… Well I was. Yesterday.
But, anyway, speaking of debut albums, it turns out that Columbia records released Bruce Springsteen’s Greetings From Asbury Park, N.J. forty years ago today.
An excellent debut album, to be sure, but it’s not one of those debut albums that changed my perspective on rock music. Not because it wasn’t an incredibly original record when it came out in 1973 – it was – but because I didn’t really listen to Greetings From Asbury Park till long after it was released. In fact, if we’re in full confessional mode here, I wasn’t really into Bruce Springsteen when I first heard him. My first exposure to Bruce came in the form of Born To Run (1975), which one of my sisters bought shortly after it came out, and, after listening to it a few times, I was not really moved.
In retrospect, Born To Run is phenomenal, but it’s highly produced, technically precise, and, to be blunt, it wasn’t what I was looking for in the mid-’70s. Darkness On The Edge of Town (1978), on the other hand, was exactly what I was looking for the summer after sophomore year in high school: It was hard-edged, angry, gloomy, wistful, and real. It was less poetic than his earlier records, but, I thought, better in terms of songwriting. And in terms of ass-kicking.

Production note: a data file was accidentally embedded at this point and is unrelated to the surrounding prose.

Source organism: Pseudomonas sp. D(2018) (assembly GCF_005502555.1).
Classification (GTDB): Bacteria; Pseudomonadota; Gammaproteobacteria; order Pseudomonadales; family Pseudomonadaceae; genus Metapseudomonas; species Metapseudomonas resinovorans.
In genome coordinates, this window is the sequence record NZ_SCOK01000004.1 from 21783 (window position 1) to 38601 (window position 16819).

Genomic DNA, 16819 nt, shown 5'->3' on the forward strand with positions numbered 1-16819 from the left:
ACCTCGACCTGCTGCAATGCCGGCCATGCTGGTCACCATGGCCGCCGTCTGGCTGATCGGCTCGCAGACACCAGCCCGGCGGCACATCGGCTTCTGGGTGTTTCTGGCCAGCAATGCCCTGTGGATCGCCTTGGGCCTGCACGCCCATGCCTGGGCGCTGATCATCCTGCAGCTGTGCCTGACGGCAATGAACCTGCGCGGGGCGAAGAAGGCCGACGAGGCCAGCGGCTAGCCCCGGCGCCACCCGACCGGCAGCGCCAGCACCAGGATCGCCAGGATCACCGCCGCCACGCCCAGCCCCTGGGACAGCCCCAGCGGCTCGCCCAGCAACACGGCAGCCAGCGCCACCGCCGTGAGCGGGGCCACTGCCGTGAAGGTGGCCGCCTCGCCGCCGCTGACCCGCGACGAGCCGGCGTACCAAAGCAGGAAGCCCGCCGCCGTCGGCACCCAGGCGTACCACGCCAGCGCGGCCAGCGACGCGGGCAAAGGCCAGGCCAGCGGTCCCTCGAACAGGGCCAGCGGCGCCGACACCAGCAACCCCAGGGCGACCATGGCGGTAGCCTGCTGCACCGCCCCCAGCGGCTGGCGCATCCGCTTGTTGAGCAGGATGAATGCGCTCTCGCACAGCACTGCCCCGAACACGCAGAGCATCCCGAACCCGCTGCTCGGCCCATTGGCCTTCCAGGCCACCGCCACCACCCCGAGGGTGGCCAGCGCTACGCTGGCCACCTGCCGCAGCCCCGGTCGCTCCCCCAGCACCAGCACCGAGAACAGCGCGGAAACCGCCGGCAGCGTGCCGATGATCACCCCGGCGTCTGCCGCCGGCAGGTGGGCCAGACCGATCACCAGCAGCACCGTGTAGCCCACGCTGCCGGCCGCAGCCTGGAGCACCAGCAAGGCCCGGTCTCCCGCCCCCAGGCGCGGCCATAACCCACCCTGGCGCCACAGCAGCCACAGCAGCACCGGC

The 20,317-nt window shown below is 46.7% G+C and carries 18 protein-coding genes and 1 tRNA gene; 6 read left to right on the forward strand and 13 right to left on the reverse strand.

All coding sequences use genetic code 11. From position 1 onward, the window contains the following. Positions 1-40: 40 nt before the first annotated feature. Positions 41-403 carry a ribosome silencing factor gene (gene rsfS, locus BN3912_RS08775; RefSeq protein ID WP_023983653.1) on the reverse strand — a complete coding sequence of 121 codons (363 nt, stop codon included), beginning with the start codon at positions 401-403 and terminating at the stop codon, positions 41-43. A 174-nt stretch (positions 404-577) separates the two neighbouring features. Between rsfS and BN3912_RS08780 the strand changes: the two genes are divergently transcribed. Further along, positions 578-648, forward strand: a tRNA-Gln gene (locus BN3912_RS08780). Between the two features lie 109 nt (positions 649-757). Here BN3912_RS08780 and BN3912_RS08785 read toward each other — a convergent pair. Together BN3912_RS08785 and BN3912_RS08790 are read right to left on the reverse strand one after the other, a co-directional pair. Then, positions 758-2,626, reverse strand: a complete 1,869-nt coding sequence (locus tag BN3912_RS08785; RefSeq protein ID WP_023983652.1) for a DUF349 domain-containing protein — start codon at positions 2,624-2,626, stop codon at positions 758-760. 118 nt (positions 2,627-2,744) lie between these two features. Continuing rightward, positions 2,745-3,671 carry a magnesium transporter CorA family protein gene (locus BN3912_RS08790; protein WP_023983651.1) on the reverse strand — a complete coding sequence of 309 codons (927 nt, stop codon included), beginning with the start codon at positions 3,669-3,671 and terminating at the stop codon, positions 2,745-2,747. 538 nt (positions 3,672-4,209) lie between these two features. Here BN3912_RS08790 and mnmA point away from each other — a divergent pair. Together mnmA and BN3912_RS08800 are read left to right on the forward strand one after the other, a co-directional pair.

I loved everything about that album, and after it came out, I went back and listened to Bruce’s first three – Greetings From Asbury Park, Born To Run, and his sophomore album, The Wild, The Innocent, And The E Street Shuffle (1973), which featured one of his earliest sing-along anthems, “Rosalita (Come Out Tonight)” – and that’s when I really began to get the hype. When you listen to those albums in sequence, you come to realize there’s really nothing Bruce can’t do, musically, from folk to blues to soul to flat-out rock ’n roll.
And that was just the first five years of his now forty-year recording career. Remarkably, the guy’s never really let up.
Anyway, after all these years, this song – “Growin’ Up,” from Greetings From Asbury Park – is still one of my all time favorites:
I stood stone-like at midnight suspended in my masquerade
I combed my hair till it was just right and commanded the night brigade
I was open to pain and crossed by the rain and I walked on a crooked crutch
I strolled all alone through a fallout zone and came out with my soul untouched
I hid in the clouded wrath of the crowd but when they said “Sit down” I stood up.
Ooh-ooh growin’ up …
Hey, man. Who hasn’t been there.